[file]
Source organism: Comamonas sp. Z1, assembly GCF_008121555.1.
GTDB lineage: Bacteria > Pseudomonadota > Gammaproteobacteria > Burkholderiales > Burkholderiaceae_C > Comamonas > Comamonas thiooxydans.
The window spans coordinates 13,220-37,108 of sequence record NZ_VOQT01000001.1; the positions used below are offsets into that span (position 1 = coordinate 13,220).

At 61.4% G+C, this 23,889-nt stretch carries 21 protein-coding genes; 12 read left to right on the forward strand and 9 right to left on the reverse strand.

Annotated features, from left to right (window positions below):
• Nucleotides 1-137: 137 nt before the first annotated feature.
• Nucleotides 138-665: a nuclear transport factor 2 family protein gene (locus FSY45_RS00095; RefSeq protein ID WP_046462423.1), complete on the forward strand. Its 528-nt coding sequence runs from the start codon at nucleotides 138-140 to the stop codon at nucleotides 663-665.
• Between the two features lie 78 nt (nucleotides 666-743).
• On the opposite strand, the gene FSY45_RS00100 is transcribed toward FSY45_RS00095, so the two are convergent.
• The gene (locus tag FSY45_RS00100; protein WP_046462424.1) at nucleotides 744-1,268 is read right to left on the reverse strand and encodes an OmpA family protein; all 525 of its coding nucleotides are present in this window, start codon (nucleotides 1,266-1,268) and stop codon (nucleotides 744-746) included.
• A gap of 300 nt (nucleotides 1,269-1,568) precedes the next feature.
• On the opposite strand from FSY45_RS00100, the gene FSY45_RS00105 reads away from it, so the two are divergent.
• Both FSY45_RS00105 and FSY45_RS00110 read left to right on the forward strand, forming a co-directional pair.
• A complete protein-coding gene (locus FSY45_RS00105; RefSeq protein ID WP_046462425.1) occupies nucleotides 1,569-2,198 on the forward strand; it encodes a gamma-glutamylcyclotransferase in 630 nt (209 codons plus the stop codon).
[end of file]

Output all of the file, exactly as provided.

Source organism: Comamonas sp. Z1, assembly GCF_008121555.1.
GTDB lineage: Bacteria > Pseudomonadota > Gammaproteobacteria > Burkholderiales > Burkholderiaceae_C > Comamonas > Comamonas thiooxydans.
The window spans coordinates 13,220-37,108 of sequence record NZ_VOQT01000001.1; the positions used below are offsets into that span (position 1 = coordinate 13,220).

At 61.4% G+C, this 23,889-nt stretch carries 21 protein-coding genes; 12 read left to right on the forward strand and 9 right to left on the reverse strand.

Annotated features, from left to right (window positions below):
• Nucleotides 1-137: 137 nt before the first annotated feature.
• Nucleotides 138-665: a nuclear transport factor 2 family protein gene (locus FSY45_RS00095; RefSeq protein ID WP_046462423.1), complete on the forward strand. Its 528-nt coding sequence runs from the start codon at nucleotides 138-140 to the stop codon at nucleotides 663-665.
• Between the two features lie 78 nt (nucleotides 666-743).
• On the opposite strand, the gene FSY45_RS00100 is transcribed toward FSY45_RS00095, so the two are convergent.
• The gene (locus tag FSY45_RS00100; protein WP_046462424.1) at nucleotides 744-1,268 is read right to left on the reverse strand and encodes an OmpA family protein; all 525 of its coding nucleotides are present in this window, start codon (nucleotides 1,266-1,268) and stop codon (nucleotides 744-746) included.
• A gap of 300 nt (nucleotides 1,269-1,568) precedes the next feature.
• On the opposite strand from FSY45_RS00100, the gene FSY45_RS00105 reads away from it, so the two are divergent.
• Both FSY45_RS00105 and FSY45_RS00110 read left to right on the forward strand, forming a co-directional pair.
• A complete protein-coding gene (locus FSY45_RS00105; RefSeq protein ID WP_046462425.1) occupies nucleotides 1,569-2,198 on the forward strand; it encodes a gamma-glutamylcyclotransferase in 630 nt (209 codons plus the stop codon).